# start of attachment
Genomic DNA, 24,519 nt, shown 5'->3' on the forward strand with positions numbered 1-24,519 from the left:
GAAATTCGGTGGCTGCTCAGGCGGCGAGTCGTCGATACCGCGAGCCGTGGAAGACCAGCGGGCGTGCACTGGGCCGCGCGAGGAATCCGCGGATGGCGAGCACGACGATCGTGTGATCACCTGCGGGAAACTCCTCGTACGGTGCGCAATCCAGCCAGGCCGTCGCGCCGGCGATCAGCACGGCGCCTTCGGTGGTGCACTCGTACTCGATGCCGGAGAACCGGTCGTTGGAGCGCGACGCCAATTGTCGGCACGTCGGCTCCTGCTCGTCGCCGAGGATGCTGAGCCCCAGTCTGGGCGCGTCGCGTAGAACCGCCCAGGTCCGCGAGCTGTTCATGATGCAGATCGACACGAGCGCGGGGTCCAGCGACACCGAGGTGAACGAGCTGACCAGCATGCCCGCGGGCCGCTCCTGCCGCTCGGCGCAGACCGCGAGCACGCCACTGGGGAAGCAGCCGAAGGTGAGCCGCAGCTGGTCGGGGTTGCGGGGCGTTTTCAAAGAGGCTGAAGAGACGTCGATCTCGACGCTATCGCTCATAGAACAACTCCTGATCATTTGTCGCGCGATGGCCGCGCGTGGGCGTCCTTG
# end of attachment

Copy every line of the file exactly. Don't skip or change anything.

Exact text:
Genomic DNA, 24,519 nt, shown 5'->3' on the forward strand with positions numbered 1-24,519 from the left:
GAAATTCGGTGGCTGCTCAGGCGGCGAGTCGTCGATACCGCGAGCCGTGGAAGACCAGCGGGCGTGCACTGGGCCGCGCGAGGAATCCGCGGATGGCGAGCACGACGATCGTGTGATCACCTGCGGGAAACTCCTCGTACGGTGCGCAATCCAGCCAGGCCGTCGCGCCGGCGATCAGCACGGCGCCTTCGGTGGTGCACTCGTACTCGATGCCGGAGAACCGGTCGTTGGAGCGCGACGCCAATTGTCGGCACGTCGGCTCCTGCTCGTCGCCGAGGATGCTGAGCCCCAGTCTGGGCGCGTCGCGTAGAACCGCCCAGGTCCGCGAGCTGTTCATGATGCAGATCGACACGAGCGCGGGGTCCAGCGACACCGAGGTGAACGAGCTGACCAGCATGCCCGCGGGCCGCTCCTGCCGCTCGGCGCAGACCGCGAGCACGCCACTGGGGAAGCAGCCGAAGGTGAGCCGCAGCTGGTCGGGGTTGCGGGGCGTTTTCAAAGAGGCTGAAGAGACGTCGATCTCGACGCTATCGCTCATAGAACAACTCCTGATCATTTGTCGCGCGATGGCCGCGCGTGGGCGTCCTTG